Morning Coffee
Keeps track of daily routine websites and opens them in tabs.


Lets you view the RottenTomatoes rating for a movie.

Net Notes

Store Notes on Websites in your Bookmarks.

No Squint

Manage site-specific full page and text zoom levels

Open in Google Docs
Open web documents directly in Google Docs

PDF Download

Allows you to choose what to do with a PDF file: download it, view it with an external viewer or view it as HTML.


Allows “Easy link previewing”


Allows quick enable and disable of Java and Javascript from statusbar.


Displays and manages reminders and ToDo’s

Search Cloudlet
More powerful Google search with context-aware tag clouds

Select-n-Go by Cleeki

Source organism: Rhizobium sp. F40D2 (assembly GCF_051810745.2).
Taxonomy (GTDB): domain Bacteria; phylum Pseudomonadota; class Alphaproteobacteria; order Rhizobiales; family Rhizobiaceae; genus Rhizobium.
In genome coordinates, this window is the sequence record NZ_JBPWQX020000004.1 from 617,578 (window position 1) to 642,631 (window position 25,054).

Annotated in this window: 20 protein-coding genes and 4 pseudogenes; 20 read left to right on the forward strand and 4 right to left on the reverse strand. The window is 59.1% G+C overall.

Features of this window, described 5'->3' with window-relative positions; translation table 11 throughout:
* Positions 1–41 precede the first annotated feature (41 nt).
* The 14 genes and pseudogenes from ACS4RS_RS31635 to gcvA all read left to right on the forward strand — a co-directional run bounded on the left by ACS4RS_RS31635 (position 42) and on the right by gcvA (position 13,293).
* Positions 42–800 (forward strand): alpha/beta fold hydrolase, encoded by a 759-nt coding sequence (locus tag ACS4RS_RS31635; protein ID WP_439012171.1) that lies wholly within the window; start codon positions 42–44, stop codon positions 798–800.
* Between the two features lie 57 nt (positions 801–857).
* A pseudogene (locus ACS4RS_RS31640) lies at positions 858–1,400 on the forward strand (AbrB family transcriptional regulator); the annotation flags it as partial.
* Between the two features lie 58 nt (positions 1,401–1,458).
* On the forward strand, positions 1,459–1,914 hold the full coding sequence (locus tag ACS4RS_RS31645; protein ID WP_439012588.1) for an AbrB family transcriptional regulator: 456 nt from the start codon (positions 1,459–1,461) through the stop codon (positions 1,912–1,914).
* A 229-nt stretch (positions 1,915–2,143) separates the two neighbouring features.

Select, search, and preview instantly.

Site Launcher

Open websites using special keyboard shortcuts, like Launchy for Firefox

Smarter Wikipedia

Adds a “related articles” box to Wikipedia and allows searching of selected text from context menu


Post your tunes to Twitter using FoxyTunes, and more…


An extension that allows for the use of dynamic commands in Firefox.

Unread Tabs Supreme

“Unread tabs are displayed in italics to indicate that you haven’t read them.


“Extends the Location Bar with set of commands to (Make Tiny URL,Copy URL,Search site,Go up,Tag pages easily ,Navigate through sequential URL’s,Unblock filtered websites and Surf anonymously using online phproxy servers)

YouTube Cinema

Play YouTube videos in cinema style.

A Working Mystery

Unless you are a qualified professional or an IT person in India; chances are you can identify with what I am just about to say.

You begin job hunting —  you’ve spent a fair sum of money obtaining a higher education, a bunch of degrees, you’ve been a good and dedicated student and an active participant in extra-curricular activities. By no means are you a blithering idiot or a fool and therefore you feel entitled to a well paying job.